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Saudi Arabia News & Current Events
The Attacks of September 11, 2001, and Their Consequences
Saudi Arabia's relations with the U.S. were strained after the Sept. 11, 2001, terrorist attacks—15 of the 19 suicide bombers involved were Saudis. Despite the monarchy's close ties to the West, much of the extremely influential religious establishment has supported anti-Americanism and Islamic militancy. In Aug. 2003, following the U.S.-led war on Iraq in March and April 2003, the United States withdrew its troops stationed in Saudi Arabia. The U.S. had maintained troops in the country for the past decade, a source of great controversy in the strongly conservative Islamic country. One of the major reasons given for the Sept. 11 attacks by Saudi terrorist Osama bin Laden was the presence of U.S. troops in the home of Islam's holiest sites, Medina and Mecca. On May 12, 2003, suicide bombers killed 34, including 8 Americans, at housing compounds for Westerners in Riyadh. Al-Qaeda was suspected. Saudi Arabia's commitment to antiterrorist measures was again called into question by the U.S. and other countries. In July, the U.S. Congress bitterly criticized Saudi Arabia's alleged financing of terrorist organizations. While the Saudi government arrested a sizable number of suspected terrorists, little was done to quell Islamic militancy in the kingdom. Several attacks against Westerners took place in 2003 and 2004.
In Feb. 2005, Saudi Arabia held its first elections ever: municipal council elections to choose half of the new council members in Riyadh. The other half continued to be appointed, in keeping with the previous Saudi system. Women were not eligible to vote, and less than a third of eligible voters registered.
In Aug. 2005, King Fahd bin 'Abdulaziz died. His half-brother Abdullah, who had been the de facto ruler of the country for the past decade, assumed the throne.
Saudi Arabia brokered talks between the Afghan government and Taliban leaders in September 2008. In the talks, the first attempt to end the protracted armed conflict, the Taliban said it is severing ties to al-Qaeda.
King Shakes Up Government
King Abdullah took bold steps to reshuffle his government in February 2009, promoting reformers, firing controversial officials, including the conservative head of the religious police and the country's most senior judge, and appointing his first-ever female minister, for women's education.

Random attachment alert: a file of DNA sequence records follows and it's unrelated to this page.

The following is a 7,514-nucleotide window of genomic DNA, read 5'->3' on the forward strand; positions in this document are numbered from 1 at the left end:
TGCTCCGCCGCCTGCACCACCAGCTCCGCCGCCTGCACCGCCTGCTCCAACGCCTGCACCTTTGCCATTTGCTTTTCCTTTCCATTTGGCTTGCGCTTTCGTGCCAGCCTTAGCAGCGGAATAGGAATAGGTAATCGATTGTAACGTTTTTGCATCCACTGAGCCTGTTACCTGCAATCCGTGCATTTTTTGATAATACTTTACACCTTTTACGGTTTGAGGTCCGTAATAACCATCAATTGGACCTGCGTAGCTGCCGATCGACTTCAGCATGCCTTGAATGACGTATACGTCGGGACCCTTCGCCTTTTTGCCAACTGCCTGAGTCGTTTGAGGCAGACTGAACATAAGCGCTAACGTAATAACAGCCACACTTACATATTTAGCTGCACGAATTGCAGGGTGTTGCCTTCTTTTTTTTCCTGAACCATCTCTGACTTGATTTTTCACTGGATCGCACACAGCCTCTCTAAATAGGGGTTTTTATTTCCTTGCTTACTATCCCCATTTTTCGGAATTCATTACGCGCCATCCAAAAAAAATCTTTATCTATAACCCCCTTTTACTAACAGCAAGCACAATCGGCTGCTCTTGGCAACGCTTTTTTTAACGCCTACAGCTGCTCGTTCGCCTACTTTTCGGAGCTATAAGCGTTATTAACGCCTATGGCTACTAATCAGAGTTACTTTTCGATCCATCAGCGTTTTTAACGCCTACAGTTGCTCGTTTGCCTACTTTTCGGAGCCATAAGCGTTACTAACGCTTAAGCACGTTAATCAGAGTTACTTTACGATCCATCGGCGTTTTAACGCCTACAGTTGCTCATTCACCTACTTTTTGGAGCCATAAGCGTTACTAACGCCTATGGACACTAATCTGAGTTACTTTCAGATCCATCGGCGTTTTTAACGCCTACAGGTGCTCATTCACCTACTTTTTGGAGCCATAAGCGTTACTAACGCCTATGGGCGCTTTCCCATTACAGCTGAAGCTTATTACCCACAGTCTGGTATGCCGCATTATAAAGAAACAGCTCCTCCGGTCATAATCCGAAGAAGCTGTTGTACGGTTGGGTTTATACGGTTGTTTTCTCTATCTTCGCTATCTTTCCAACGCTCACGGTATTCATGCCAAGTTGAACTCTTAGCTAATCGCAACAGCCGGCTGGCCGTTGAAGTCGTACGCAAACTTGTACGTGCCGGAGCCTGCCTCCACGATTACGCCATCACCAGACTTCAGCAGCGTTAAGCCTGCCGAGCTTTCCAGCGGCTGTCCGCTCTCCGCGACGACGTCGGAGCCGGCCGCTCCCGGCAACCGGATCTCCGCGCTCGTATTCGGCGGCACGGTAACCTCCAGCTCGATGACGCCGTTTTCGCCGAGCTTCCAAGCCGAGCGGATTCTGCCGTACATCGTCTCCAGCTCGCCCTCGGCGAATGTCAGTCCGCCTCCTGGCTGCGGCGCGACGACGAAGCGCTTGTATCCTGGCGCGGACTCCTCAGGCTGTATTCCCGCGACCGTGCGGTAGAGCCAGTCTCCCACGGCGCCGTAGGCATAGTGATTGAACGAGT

Saudi Arabia was largely spared the popular uprisings that spread throughout the Middle East and Northern Africa in early 2011, largely because King Abdullah remains popular among Saudis and the country's oil wealth provides a level stability not seen in countries such as Egypt. Nevertheless, unemployment among young Saudis is high, housing is in short supply, and there has been a push for broader civil liberties, particularly for women. In an attempt to prevent protests on Saudi soil, Abdullah, upon returning to Saudi Arabia after spending three months in Morocco recovering from back surgery, announced a $10 billion aid package that helps Saudis buy homes, start businesses, and marry.
In September 2011, King Abdullah granted women the right to vote and run for seats on the Shura council, which advises the King on policy issues. Women will not be allowed to vote until the next election cycle in 2015. Still, the decision is a significant victory for women in a country where they are not allowed to drive and must have a male chaperone with them in public at all times. Saudi Arabia is the only country in the world that has not granted women suffrage.
Saudi Arabia lifted the ban forbidding women from competing in the Olympic Games, and sent three athletes to London in 2012. In another advance for women's rights, 30 women took seats on the formerly all-male Shura council. It was an enormous step that met with opposition from conservative clerics. In October 2013, dozens of women got behind the wheel to protest the kingdom's ban on allowing women to drive. Police did little to stop the women from driving.
Saudi Arabi Makes Unprecedented Move at the UN